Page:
With over 146.4 million Americans fully vaccinated against COVID-19 as of June 16, many employers are beginning to send their employees who were not already working onsite back to the office. Now, many employees are wondering if they will be required to get the COVID-19 vaccine in order to return to the workplace.
On June 12, a federal judge dismissed a lawsuit against a private Houston hospital after a group of employees sued over the hospital’s COVID-19 vaccine mandate, which requires all employees to be vaccinated or face termination unless they have received a medical or religious exemption. VERIFY viewer Jean asked: “If I am in the hospital, can I ask the nurse if they have been vaccinated?” She also said, “I don’t want care from workers that haven’t been vaccinated.”
Can you ask your doctor or nurse if they’ve been vaccinated against COVID-19?
- U.S. Centers for Disease Control and Prevention (CDC)
- U.S. Equal Employment Opportunity Commission (EEOC)
- Kirk Nahra, partner, co-chair, big data practice; and co-chair, cybersecurity and privacy practice at WilmerHale
- Kayte Spector-Bagdady, lawyer, associate director, Center for Bioethics & Social Sciences in Medicine; and assistant professor, Department of Obstetrics & Gynecology at University of Michigan Medical School
Yes, you can ask your doctor or nurse if they’ve been vaccinated against COVID-19, but they don’t have to tell you.
WHAT WE FOUND
Kayte Spector-Bagdady, a lawyer and the associate director for bioethics and social sciences in medicine at the University of Michigan Medical School, told VERIFY by email, “If you are a patient in a hospital, you are free to ask any clinician whether or not they are vaccinated. They are also free not to answer you.”
She says while you can ask your doctor or nurse whether or not they have been vaccinated, you cannot, for instance, ask the hospital to provide your health care provider’s private medical information if they choose not to disclose it to you.
“The hospital, under employment law, is prohibited from revealing their private medical information to you without permission, if they even have it to begin with,” said Spector-Bagdady.
According to guidance from the U.S. Equal Employment Opportunity Commission (EEOC), “if employers choose to obtain vaccination information from their employees, employers must keep vaccination information confidential pursuant to the ADA.”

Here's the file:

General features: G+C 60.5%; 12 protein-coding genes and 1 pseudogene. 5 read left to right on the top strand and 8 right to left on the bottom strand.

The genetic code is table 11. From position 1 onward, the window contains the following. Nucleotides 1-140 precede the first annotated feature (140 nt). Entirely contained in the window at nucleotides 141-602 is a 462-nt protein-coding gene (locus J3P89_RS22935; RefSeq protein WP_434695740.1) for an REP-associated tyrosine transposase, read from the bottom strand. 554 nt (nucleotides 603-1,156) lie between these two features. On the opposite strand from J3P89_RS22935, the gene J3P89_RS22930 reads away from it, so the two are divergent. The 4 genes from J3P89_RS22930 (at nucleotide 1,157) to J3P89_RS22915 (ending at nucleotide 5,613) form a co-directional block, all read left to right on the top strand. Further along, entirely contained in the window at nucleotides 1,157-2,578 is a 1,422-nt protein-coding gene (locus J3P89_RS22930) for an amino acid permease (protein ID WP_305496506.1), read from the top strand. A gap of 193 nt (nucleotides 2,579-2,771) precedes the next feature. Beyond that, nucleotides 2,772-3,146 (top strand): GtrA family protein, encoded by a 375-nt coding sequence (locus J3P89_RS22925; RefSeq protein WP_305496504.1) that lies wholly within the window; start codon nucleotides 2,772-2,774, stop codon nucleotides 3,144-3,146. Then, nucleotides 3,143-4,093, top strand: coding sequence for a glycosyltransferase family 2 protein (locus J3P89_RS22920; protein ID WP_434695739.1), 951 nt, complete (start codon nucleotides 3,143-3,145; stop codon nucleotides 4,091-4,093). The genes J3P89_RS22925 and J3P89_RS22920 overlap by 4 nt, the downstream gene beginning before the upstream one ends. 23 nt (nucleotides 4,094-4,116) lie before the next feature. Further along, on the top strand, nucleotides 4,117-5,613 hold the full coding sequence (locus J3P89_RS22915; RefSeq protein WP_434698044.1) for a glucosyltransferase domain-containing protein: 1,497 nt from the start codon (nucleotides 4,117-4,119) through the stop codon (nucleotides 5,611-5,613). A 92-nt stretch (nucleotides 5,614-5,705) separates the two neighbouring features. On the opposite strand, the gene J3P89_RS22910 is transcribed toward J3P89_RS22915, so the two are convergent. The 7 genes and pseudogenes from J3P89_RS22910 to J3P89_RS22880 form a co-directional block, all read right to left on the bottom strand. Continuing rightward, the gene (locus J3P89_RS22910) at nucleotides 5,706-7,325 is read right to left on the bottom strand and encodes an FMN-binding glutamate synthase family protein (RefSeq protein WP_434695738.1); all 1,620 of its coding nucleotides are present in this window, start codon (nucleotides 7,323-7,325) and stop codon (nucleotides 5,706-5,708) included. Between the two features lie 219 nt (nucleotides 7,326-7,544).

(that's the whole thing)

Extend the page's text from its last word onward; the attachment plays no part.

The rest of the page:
Kirk Nahra, partner and privacy law expert at WilmerHale in Washington, D.C., says a patient is free to ask their health care provider whether or not they have been vaccinated. He also makes it clear that asking a doctor or nurse directly for their vaccination status is not in violation of any HIPAA laws.
“You are absolutely free to ask. If the nurse or doctor says, ‘I can't tell you because that's a HIPAA violation,’ they're just wrong – that's not a violation,” said Nahra. “The HIPAA rules, where they apply, are designed to do two things: protect your privacy as a patient but also make sure the healthcare system works well.”
In reference to Jean’s statement about not wanting to receive care from health care providers who have not been vaccinated, Spector-Bagdady says that patients have a limited ability to request specific information about their clinicians while in a hospital.
“Part of this is practical – there are specific teams assigned to specific patients at specific times. Part of this is to protect clinicians from patient biases. It is highly unlikely that a hospital would be able to honor patient preferences for ‘only vaccinated’ clinicians,” said Spector-Bagdady. “If a patient would like to be seen by vaccinated clinicians, their best bet is to go to a hospital that mandates COVID vaccines. Patients should realize, however, that hospitals still offer vaccine exemptions for employees with some specific kinds of religious or health concerns.”
According to the CDC, while the federal government does not mandate vaccinations for certain individuals, “for some health care workers or essential employees, a state or local government or employer, for example, may require or mandate that workers be vaccinated as a matter of state or other law.”